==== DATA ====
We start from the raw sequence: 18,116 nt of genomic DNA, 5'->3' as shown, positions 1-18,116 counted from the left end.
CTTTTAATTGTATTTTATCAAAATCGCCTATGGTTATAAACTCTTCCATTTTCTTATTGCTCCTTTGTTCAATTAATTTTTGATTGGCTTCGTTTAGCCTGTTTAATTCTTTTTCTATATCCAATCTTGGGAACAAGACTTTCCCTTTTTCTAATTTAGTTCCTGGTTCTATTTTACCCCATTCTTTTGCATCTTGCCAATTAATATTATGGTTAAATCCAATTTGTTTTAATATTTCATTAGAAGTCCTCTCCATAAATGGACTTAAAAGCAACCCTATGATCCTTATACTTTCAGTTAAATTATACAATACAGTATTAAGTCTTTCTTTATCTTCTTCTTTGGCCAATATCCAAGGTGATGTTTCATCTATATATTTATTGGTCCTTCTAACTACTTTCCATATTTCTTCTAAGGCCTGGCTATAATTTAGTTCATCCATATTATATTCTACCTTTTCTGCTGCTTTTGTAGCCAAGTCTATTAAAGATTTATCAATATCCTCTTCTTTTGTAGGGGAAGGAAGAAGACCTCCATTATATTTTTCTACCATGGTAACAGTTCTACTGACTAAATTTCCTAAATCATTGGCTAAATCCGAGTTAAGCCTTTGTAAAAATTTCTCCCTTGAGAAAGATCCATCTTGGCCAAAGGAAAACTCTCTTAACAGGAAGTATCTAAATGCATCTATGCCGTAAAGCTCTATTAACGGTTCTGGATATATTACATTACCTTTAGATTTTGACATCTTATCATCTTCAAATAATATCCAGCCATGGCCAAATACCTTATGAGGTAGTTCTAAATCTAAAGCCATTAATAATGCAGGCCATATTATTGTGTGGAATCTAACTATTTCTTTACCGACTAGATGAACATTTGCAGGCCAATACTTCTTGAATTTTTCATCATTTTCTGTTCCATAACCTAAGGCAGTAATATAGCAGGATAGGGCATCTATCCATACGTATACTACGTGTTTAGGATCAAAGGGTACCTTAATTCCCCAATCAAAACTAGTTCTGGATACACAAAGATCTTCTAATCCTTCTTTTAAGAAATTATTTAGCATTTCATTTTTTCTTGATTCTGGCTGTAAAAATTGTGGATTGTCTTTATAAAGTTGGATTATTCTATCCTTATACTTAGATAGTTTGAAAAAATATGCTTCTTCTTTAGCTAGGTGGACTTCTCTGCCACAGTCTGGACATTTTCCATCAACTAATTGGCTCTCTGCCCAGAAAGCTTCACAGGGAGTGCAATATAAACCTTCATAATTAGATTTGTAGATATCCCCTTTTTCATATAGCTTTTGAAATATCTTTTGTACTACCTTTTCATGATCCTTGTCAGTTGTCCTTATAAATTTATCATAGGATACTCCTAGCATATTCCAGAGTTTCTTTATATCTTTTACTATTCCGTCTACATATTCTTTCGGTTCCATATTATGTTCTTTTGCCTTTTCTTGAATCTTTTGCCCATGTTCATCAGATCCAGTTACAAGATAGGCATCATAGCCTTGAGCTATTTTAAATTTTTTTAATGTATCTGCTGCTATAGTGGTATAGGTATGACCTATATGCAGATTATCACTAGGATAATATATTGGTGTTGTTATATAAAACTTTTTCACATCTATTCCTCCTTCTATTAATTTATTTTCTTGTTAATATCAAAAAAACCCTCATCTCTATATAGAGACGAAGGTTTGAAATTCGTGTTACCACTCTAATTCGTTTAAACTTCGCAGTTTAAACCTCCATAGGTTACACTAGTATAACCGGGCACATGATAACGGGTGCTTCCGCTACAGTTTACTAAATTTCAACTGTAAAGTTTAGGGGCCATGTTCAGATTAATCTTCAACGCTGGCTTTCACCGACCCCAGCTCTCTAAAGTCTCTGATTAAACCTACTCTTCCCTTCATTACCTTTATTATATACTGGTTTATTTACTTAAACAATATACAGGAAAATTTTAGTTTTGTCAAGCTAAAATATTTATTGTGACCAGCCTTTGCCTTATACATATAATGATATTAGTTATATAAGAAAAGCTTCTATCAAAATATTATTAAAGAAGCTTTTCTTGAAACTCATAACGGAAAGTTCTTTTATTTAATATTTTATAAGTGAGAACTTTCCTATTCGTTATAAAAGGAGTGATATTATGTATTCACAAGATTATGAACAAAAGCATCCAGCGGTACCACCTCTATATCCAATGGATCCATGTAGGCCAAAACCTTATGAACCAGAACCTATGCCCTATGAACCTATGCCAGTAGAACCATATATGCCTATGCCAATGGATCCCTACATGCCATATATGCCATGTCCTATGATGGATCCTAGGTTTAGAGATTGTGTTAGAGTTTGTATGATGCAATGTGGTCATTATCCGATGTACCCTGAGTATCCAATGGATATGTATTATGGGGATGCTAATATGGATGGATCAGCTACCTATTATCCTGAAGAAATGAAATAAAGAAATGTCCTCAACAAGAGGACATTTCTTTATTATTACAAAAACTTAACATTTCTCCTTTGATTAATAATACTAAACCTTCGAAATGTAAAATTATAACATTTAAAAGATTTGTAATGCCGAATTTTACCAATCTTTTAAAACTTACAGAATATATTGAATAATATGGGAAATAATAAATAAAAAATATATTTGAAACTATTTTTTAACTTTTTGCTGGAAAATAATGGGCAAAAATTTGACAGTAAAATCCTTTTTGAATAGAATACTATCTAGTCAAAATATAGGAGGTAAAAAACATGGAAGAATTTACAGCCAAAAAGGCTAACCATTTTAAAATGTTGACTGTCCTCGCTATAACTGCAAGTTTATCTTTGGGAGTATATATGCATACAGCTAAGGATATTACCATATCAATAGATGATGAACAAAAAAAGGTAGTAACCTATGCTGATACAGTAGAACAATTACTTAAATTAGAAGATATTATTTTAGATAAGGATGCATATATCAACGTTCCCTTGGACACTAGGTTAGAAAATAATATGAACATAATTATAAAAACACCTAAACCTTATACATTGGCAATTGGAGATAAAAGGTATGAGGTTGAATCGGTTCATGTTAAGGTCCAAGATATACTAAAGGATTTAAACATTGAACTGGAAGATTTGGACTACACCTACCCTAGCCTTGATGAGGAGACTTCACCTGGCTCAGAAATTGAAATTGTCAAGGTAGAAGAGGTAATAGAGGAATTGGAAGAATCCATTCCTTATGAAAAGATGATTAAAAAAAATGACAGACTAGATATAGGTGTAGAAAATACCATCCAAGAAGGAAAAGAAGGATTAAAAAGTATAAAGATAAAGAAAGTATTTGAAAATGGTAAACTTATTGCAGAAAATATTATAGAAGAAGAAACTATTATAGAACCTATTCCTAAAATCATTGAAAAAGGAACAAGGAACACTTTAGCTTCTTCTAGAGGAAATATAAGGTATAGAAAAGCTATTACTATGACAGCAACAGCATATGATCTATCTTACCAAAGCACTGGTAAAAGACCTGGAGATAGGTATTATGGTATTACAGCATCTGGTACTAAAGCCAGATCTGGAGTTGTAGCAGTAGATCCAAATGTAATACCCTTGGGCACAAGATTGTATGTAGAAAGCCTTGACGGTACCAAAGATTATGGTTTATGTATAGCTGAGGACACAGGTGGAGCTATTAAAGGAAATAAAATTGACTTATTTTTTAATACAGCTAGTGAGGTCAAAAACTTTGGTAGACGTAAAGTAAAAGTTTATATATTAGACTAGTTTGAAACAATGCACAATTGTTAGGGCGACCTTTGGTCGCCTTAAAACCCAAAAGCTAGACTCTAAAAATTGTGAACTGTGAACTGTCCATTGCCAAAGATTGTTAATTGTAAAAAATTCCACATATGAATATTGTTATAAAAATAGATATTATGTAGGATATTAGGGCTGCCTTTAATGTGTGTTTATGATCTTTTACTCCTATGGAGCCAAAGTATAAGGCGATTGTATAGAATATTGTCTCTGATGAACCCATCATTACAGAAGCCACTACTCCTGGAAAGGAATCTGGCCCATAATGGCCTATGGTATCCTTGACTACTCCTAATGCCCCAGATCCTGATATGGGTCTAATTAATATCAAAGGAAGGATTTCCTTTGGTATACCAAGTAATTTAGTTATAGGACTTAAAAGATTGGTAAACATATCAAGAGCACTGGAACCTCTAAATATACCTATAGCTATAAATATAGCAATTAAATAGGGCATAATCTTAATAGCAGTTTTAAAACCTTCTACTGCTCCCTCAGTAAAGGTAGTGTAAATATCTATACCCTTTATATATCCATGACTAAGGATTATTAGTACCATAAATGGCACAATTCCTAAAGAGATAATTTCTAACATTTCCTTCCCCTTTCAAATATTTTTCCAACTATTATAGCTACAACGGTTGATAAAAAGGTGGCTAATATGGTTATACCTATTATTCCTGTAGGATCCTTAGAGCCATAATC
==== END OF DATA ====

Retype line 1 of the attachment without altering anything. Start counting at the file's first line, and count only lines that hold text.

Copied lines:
We start from the raw sequence: 18,116 nt of genomic DNA, 5'->3' as shown, positions 1-18,116 counted from the left end.